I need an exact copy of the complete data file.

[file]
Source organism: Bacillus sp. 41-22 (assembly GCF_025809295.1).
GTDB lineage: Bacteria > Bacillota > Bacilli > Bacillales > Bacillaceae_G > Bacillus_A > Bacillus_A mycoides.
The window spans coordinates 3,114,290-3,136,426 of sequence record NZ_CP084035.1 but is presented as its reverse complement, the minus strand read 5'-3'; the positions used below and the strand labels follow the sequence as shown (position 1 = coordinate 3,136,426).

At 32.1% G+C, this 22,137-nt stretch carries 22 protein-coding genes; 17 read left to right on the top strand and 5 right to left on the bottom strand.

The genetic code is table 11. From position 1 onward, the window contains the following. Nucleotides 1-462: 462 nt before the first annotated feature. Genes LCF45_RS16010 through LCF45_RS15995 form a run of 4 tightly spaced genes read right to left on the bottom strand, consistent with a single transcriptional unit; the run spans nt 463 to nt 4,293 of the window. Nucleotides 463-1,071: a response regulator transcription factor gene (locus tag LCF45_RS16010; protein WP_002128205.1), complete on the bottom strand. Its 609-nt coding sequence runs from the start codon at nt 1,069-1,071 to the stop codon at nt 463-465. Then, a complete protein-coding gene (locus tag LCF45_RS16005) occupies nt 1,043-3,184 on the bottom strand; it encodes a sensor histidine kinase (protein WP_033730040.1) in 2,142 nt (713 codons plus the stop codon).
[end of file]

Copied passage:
Source organism: Bacillus sp. 41-22 (assembly GCF_025809295.1).
GTDB lineage: Bacteria > Bacillota > Bacilli > Bacillales > Bacillaceae_G > Bacillus_A > Bacillus_A mycoides.
The window spans coordinates 3,114,290-3,136,426 of sequence record NZ_CP084035.1 but is presented as its reverse complement, the minus strand read 5'-3'; the positions used below and the strand labels follow the sequence as shown (position 1 = coordinate 3,136,426).

At 32.1% G+C, this 22,137-nt stretch carries 22 protein-coding genes; 17 read left to right on the top strand and 5 right to left on the bottom strand.

The genetic code is table 11. From position 1 onward, the window contains the following. Nucleotides 1-462: 462 nt before the first annotated feature. Genes LCF45_RS16010 through LCF45_RS15995 form a run of 4 tightly spaced genes read right to left on the bottom strand, consistent with a single transcriptional unit; the run spans nt 463 to nt 4,293 of the window. Nucleotides 463-1,071: a response regulator transcription factor gene (locus tag LCF45_RS16010; protein WP_002128205.1), complete on the bottom strand. Its 609-nt coding sequence runs from the start codon at nt 1,069-1,071 to the stop codon at nt 463-465. Then, a complete protein-coding gene (locus tag LCF45_RS16005) occupies nt 1,043-3,184 on the bottom strand; it encodes a sensor histidine kinase (protein WP_033730040.1) in 2,142 nt (713 codons plus the stop codon).